The CPU also has the task of code speed adaptation, which it performs by performing a running average on the various components of the signal in real time. The symbol averages are then used to compute time threshold levels for correct symbol interpretation. As each of the symbols are received, a "code word" is assembled and used to lookup/convert to its ASCII equivalent character for display. The CPU also drives an LED in synchronism with the input. While this feature was used initially as a debug aid, it also serves as a tuning aid, and verifies that the CPU is receiving what the front-end sent. Finally, the CPU interfaces to the LCD line display, sending ASCII characters to it and monitoring LCD status.

The final building block is the LCD display. I used a surplus display that uses an Hitachi HD44780 LCD controller based interface. You can purchase a similiar OPTREX unit through DigiKey Electronics, P/N DCM-117A, for about $12.00, or Hitachi display I used from me for $8.00, while my limited supply lasts.

In the prototype implementation of the CPU, figure 1a, I used a crystal to generate the CPU clock since I had a sizeable stash of crystals in my junk box. But one could just as easily use the RC oscillator configuration since the PIC16F84 spends most of its time sitting around anyway, and could easily do the job running at 1MHz.

Construction

I built my decoder as two separate pieces, and recommend this approach for two reasons.

1) It allows you to distance the CPU and LCD away from your receiver, minimizing digital noise coupling the the receiver.

2) It keeps the CPU and LCD clock noise away from the sensitive front-end of the electret amplifier and PLL.

The front end was constructed using point-to-point wiring on a 2.0" by 2.5" piece of perf-board. I wrapped the edges with adhesive backed copper tape to provide a convenient place to ground components. The 10Kohm variable resistor off pin 5 of the NE567 provides frequency adjustment capability so you can tune it to the frequency of a code practice oscillator, or to a comfortable pitch to copy signals off the airwaves. A three (3) wire interface connects the front-end to the CPU/LCD assembly, carrying the signal, power and ground.

The CPU was also point-to-point wired on a 2" by 2.5" perf-board. I decided to interconnect the CPU and LCD using a 14 pin (2 * 7) plug and socket arrangement I made up for easy connect and disconnect. I used machined pin and collet type sockets and pins for this connection. A three pin header socket was used to make the connection to the front-end consisting of power, ground, and the decoder output.

The PIC16F84 Assembler/Machine Code

The firmware for this project is shown in Listing 1. This code was written in Microchip's native assemby language, and only took 365 instruction to implement. To help follow the flow, read the pseudocode at the end of the listing. You will find other important design details at the end of the listing also. The heart of the code is two running average buffers that keep tabs on the length of the four previous DIT and DAH interval samples. With these short buffers, speed adaptation appears almost instantanous. But I must confess that I didn't start out with this approach. In my first implemetation, I averaged DITs and DAHs in the same buffer, since over time there would roughly be an equal number of DITs and DAHs, and the average, therefore, would be (2 DITs long) right in the middle and be the perfect symbol discriminator. But when you copy sequences like "he is 55 .....", the symbol decision threshold becomes corrupted quickly unless the buffer depth is quite large. But a larger buffer means a slow code speed adaptation rate, so I quickly abandoned that approach in favor of the dual buffer approach.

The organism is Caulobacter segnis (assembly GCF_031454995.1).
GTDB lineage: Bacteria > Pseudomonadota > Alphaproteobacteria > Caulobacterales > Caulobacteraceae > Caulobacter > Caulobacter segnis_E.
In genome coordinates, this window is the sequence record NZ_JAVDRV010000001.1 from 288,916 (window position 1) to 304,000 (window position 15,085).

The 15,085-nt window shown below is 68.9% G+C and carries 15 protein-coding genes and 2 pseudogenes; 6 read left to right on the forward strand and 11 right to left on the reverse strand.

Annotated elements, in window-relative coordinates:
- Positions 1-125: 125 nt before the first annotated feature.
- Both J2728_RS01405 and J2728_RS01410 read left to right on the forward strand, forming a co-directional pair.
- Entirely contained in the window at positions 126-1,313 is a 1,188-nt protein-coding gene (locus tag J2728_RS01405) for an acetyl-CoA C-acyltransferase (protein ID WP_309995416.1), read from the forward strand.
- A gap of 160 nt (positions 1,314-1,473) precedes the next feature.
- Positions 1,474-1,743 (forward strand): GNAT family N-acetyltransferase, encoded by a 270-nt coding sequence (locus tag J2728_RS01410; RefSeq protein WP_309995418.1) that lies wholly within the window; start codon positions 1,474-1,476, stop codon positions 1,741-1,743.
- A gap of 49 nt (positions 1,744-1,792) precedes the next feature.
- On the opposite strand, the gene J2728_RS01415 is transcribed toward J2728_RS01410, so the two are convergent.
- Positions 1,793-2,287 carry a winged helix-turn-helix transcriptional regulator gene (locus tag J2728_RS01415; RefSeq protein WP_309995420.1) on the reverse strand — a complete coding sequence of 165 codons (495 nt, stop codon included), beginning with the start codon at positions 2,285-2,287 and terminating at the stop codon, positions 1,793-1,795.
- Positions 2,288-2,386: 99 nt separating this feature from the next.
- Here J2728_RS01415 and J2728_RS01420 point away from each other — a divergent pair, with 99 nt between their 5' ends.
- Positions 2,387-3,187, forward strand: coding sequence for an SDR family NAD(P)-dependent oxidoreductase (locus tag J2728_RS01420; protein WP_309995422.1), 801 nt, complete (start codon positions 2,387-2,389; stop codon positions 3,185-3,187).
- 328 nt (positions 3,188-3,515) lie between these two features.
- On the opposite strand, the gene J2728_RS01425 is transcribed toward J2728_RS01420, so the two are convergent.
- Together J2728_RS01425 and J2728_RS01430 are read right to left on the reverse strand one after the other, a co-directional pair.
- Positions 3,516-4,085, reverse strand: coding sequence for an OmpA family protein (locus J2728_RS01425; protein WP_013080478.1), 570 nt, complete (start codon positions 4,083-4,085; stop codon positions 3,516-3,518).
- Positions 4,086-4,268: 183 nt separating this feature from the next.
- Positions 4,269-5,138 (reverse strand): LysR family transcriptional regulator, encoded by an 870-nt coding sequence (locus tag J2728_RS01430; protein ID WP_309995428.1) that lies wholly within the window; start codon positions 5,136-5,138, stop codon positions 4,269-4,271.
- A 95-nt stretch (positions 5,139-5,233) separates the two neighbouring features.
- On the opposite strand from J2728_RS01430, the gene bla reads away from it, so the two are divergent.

The three subroutines at the end of the code drive the LCD display interface. Perhaps you will find uses for them in other PIC related projects.

DIT DAH DIT DIT DAH DAH DAH DAH DAH DAH DAH DIT DAH DAH !

DAH DIT DAH DIT DAH DIT DIT DIT DIT DIT DIT DAH DAH DIT DIT DIT DAH DIT DIT

DAH DIT DAH

Click Here for the PIC assembly source code.

10/17/2013 - We have had many questions and comments that this circuit hasn't been compiling properly. The last time I remember, there were issues with the code and some adjustments had to be made in order to be able to burn it to the chip. Of course, you need to make sure the chip is the correct chip. It has been years since I looked at this circuit. I don't even know where the circuit went. Piotr "curious" Slawinski has submitted a new version. He was having problems with the output and that it wasn't as expected. I know most of you that have been commenting on this project has had the same problem. Piotr mentioned that he thinks the reason is that the 8Bit approxiamtion code might be wonky and that it detects dots, but has a serious problem detecting dashes. Here is the modified code. If anyone gets any further and would like to submit any enhancements or changes, please contact us so we can keep this project alive!

pic_morse_16f628a_4mhz.asm
pic_morse_16f628a_4mhz.cod
pic_morse_16f628a_4mhz.hex
pic_morse_16f628a_4mhz.lst
pic_morse_16f84a_4mhz.asm
pic_morse_16f84a_4mhz.cod
pic_morse_16f84a_4mhz.hex
pic_morse_16f84a_4mhz.lst